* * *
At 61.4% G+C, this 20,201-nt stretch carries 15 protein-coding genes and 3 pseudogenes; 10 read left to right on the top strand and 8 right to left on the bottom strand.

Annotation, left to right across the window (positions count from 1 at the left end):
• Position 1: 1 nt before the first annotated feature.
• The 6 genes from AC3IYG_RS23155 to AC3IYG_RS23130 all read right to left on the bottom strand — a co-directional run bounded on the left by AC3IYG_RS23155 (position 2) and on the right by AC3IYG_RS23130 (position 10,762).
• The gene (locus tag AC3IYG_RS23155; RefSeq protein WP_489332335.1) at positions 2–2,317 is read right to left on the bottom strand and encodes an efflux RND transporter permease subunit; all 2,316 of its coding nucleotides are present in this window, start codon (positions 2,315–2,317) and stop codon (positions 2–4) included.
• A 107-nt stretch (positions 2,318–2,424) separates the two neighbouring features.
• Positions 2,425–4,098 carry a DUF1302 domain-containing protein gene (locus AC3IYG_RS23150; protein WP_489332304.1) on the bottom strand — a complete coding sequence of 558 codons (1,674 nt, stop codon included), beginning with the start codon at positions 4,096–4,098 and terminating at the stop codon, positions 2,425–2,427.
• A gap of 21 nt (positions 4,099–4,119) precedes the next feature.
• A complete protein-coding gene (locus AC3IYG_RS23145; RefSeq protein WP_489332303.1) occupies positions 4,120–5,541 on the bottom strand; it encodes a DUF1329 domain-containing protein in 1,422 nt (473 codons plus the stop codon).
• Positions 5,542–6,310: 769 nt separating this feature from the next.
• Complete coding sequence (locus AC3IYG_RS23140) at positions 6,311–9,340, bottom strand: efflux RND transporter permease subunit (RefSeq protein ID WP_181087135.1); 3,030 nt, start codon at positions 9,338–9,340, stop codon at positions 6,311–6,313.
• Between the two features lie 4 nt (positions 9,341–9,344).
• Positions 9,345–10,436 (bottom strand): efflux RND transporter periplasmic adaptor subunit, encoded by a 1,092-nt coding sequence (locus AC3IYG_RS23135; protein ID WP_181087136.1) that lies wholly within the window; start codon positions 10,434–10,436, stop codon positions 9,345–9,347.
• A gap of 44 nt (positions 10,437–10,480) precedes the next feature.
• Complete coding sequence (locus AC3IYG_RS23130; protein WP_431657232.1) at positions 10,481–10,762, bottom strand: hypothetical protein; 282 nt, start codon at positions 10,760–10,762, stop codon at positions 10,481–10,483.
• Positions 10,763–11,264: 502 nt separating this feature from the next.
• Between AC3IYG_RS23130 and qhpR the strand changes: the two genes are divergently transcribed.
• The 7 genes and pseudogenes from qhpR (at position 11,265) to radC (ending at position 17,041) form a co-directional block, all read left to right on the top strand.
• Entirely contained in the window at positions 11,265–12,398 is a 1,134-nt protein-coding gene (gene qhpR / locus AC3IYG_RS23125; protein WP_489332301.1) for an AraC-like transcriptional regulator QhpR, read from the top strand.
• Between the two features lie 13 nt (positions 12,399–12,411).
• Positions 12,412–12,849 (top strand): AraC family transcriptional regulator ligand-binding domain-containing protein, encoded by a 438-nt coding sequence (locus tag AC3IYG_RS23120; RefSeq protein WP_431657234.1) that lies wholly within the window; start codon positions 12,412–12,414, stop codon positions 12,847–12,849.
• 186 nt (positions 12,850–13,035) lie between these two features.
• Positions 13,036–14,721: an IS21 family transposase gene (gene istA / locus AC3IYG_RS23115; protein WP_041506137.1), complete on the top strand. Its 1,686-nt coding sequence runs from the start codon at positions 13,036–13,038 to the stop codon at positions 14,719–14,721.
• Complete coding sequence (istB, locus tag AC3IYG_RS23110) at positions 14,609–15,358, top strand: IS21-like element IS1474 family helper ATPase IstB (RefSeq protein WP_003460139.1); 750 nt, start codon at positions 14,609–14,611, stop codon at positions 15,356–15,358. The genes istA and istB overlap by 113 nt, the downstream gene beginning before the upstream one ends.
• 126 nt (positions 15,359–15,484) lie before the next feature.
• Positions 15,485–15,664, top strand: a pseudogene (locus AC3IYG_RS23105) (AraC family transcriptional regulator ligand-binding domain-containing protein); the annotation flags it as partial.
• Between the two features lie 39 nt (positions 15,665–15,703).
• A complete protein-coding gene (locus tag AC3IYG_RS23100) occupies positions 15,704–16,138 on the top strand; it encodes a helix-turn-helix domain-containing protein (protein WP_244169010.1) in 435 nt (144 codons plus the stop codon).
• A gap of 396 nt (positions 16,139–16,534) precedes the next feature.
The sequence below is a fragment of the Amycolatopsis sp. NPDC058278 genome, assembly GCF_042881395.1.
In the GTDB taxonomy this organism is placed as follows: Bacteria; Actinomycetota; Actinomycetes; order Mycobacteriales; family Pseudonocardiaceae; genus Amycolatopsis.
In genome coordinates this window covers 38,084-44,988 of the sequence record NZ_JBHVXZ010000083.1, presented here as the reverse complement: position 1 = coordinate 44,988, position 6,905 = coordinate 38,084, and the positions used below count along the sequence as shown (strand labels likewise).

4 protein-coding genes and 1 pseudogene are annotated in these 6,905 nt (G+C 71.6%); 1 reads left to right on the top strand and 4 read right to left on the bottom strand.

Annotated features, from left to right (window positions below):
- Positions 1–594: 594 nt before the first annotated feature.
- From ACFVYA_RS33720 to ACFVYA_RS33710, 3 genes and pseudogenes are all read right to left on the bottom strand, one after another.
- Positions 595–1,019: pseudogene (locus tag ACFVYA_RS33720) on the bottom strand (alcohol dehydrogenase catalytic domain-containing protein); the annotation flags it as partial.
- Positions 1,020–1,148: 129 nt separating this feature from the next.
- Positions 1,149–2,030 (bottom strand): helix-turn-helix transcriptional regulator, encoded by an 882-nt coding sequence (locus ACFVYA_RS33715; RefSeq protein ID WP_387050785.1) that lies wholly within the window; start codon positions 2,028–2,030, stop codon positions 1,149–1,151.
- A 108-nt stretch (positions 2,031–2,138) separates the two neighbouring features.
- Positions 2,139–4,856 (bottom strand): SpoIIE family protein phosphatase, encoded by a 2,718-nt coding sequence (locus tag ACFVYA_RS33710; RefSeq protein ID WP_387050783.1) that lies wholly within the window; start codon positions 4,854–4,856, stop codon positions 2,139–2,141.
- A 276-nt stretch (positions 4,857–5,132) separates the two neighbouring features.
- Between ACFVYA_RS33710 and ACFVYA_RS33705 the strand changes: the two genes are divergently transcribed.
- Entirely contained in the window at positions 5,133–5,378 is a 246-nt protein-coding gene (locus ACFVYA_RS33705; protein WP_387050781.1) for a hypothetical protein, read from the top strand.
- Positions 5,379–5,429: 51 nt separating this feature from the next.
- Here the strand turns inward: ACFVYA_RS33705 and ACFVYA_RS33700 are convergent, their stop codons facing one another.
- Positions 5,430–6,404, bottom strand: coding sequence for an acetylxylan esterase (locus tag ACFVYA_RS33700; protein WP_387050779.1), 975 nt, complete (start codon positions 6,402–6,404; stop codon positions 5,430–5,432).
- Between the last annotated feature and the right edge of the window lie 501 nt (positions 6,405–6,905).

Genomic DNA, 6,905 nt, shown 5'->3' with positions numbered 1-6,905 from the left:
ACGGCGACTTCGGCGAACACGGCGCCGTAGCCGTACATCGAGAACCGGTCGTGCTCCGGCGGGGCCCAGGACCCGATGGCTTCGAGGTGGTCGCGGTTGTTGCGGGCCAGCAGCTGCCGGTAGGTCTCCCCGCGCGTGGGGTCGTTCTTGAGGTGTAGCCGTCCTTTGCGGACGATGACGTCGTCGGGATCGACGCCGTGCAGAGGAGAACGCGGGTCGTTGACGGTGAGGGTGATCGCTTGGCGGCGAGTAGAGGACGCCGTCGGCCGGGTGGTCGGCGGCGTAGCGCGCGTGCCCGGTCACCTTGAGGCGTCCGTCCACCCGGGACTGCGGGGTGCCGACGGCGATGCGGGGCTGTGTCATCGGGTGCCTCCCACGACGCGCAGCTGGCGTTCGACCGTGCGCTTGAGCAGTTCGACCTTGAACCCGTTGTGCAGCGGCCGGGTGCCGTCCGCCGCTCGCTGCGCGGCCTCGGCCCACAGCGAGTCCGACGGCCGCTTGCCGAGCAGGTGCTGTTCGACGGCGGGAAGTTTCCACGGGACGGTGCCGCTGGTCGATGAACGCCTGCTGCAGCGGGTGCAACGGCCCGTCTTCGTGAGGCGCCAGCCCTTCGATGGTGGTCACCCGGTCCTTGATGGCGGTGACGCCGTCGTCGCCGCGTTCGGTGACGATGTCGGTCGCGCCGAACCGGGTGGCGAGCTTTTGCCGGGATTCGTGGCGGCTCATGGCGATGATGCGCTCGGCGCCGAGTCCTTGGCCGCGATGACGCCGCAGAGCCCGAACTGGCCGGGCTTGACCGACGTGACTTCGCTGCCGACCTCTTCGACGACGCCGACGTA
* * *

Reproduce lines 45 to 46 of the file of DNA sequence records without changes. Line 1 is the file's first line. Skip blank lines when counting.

- Positions 5,379–5,429: 51 nt separating this feature from the next.
- Here the strand turns inward: ACFVYA_RS33705 and ACFVYA_RS33700 are convergent, their stop codons facing one another.